Computer coding isn’t rocket science, but it definitely takes time master. No one has ever learned how to get better at coding overnight. Considering all the different kinds of code languages and software to do it with, it’s just not possible!
You need plenty of hands-on experience and some patience to get a good grip on coding. However, there are a few tips you can utilize along the way to make the process easier.
Here are 5 tips to keep in mind when learning how to write code.
1. Go Back to Basics
If at first you don’t succeed, start over. There’s no shame in brushing up on your coding basics if you’re having trouble learning the more complex stuff. More so, if you’re just beginning your coding journey, give the fundamentals of coding the attention they deserve.
It may take you more time now, but you’ll be glad you put in the effort later. It’s easy to get lost in overcomplicating things and trying to find dynamic solutions when a lot of the time the answer is right in front of you. You’ll be more aware of simple solutions when you give the basics the time they deserve.
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2. Leave Comments
Another tip that’s valuable for your very first coding file and for every single one that follows is to leave comments. However, write only what you need.
Some coders fall into the trap of over-using comments. In the end, their files contain more information for the person reading the screen than for the computer the code is being put into.
On the other hand, files without any comments can look more confusing than they actually are. The key to finding a balance is to walk away.
Leave your file as-is for a little while, then come back to it and try to understand it without comments. From there, write the comments you actually need. These should explain the overall goal of the file you’ve written or maybe point out one of the key elements of the file.
When in doubt, though, remember that less is more. Keep your comments short and simple in order to make them as effective as possible. The last thing you want is to have to figure out a file’s comment before you even get into the code.
3. Work on Creating Legible Code
Legibility is to coding what presentation is to cooking – it doesn’t matter how good your final product is if it doesn’t look right. Legible coding turns even the most complex of files into simple to understand pieces. It allows you to jump right back into a project and it also does wonders for the future coders who are going to use what you’ve created.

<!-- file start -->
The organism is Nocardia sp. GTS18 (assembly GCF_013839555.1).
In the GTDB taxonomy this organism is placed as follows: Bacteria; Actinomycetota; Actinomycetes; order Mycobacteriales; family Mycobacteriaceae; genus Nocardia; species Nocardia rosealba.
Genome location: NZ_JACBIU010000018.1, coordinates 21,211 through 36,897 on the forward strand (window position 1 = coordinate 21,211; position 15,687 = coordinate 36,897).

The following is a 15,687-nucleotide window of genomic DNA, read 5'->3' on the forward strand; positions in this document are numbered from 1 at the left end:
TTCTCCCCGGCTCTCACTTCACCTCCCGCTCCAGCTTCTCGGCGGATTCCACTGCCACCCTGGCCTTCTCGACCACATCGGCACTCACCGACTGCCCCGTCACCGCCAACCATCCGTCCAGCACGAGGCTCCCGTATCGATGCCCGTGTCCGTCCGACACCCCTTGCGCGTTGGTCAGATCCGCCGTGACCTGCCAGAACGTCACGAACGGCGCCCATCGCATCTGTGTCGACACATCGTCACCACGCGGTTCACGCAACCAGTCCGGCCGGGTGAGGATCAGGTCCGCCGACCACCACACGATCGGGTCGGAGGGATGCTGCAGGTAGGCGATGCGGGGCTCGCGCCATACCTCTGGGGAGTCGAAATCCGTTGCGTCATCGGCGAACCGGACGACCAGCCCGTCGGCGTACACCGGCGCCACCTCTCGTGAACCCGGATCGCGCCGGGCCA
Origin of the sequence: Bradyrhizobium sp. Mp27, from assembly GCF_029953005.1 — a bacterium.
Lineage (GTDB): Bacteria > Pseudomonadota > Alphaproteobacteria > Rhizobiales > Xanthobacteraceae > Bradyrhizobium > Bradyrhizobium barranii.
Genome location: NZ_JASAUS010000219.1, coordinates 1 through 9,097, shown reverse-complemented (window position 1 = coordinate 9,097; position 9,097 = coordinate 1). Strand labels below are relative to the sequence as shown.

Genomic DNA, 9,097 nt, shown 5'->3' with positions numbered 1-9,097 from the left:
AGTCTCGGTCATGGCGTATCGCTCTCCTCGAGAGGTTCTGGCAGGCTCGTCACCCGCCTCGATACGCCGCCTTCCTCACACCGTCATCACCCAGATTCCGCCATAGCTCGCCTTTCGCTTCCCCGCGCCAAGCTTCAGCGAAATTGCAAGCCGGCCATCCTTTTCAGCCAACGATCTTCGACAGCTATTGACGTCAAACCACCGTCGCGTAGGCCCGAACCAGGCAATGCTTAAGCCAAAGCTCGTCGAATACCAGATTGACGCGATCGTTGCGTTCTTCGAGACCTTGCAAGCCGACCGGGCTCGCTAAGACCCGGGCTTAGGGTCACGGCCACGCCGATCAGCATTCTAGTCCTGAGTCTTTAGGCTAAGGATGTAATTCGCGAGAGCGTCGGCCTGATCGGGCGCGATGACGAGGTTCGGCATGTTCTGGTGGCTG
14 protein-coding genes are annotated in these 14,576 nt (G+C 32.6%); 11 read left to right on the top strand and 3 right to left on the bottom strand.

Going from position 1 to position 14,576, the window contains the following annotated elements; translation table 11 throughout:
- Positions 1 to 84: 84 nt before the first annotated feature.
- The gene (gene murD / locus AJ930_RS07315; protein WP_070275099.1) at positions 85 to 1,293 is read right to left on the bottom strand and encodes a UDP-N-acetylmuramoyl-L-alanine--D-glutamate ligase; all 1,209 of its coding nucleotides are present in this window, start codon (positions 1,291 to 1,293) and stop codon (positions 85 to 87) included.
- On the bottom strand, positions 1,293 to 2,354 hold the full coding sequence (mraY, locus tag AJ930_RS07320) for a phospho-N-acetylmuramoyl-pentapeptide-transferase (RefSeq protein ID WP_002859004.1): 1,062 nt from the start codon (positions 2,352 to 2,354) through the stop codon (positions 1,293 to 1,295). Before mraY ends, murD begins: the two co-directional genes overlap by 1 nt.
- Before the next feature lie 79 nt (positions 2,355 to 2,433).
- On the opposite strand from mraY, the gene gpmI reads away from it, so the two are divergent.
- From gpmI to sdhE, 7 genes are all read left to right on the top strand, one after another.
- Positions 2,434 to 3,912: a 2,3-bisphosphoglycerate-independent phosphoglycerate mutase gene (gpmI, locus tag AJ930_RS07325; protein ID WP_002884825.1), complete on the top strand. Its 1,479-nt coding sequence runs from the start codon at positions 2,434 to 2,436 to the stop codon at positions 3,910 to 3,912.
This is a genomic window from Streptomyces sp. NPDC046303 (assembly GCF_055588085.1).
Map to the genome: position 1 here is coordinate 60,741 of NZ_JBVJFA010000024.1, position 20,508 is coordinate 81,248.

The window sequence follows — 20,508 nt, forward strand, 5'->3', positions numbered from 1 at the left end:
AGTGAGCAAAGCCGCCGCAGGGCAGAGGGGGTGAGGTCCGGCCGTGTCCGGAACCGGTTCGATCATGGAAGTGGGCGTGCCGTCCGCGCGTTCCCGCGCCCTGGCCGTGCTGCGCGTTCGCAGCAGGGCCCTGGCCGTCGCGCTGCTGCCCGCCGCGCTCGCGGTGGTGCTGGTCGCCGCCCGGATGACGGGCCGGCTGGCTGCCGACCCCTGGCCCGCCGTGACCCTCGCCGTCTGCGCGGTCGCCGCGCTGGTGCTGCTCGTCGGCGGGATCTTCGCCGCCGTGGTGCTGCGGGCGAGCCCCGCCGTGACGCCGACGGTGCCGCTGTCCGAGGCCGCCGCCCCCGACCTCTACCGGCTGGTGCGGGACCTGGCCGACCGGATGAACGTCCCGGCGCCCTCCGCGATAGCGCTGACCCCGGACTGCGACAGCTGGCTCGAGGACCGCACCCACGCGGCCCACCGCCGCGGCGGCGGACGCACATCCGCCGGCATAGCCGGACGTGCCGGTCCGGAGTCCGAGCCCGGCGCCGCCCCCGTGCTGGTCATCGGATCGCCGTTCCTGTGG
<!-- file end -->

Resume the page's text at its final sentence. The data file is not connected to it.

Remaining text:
As nice as it is to have simple, legible code, though, it’s not the easiest skill to obtain. You have to work on making each line mean something and learn how to identify the “fluff” in your code.
If there’s ever a chance to write a shorter piece of code or make a line more easy to read, do it. This benefits all parties involved, even the computer!
4. Take on Interesting Projects
Here’s something to consider: don’t do any coding projects that don’t interest you. That would be like trying to read a book you don’t like or finishing a boring movie.
People do your best work when they’re genuinely interested in the matter at hand. This goes for learning to code, doing well in school, anything. If you’re not entirely sold on a project, put it down.
Instead, seek out the things that interest you. Find coding clubs and organizations that you can bounce ideas off or ask coding professors to point you in the right direction.
You should never have to settle for things that feel too simple for your skills or that just don’t speak to you. Instead, decide right now that you will only work on the projects you can be proud to stand behind. This simple trick is enough to skyrocket your coding abilities because it gives you the right mindset behind the work you’re doing.
5. Ask Questions
The last tip is one you should always have in the back of your mind no matter how much of an advanced coder you become. Sometimes, you’re going to need help figuring things out.
There’s no shame in asking questions when you’re stuck with a project you’re creating or unsure what someone else’s code was supposed to be. If anything, it makes you smarter for recognizing you need help rather than wasting time trying to pretend like you know what you’re doing.
Not to mention, asking questions creates opportunities for collaboration. It gives you a chance to connect with other beginner coders and to learn from those who are more experienced. It’s a win-win!
The next time you’re not sure of something, give it another try. If it’s still not working for you, speak up. The more questions you ask, the more you will learn – and you will likely do so in a quicker amount of time than doing things on your own.
How to Get Better at Coding: Practice!
At the end of the day, there’s only so much you can read about how to get better at coding. While it’s good to do your research and reach out to others, the best learning comes by doing.
Make an effort to practice your skills on a regular basis. This will help you better understand different coding languages and best practices and start to get a feel for your preferred tools and tactics.
From there, the sky is the limit. You just have to get started and keep at it!
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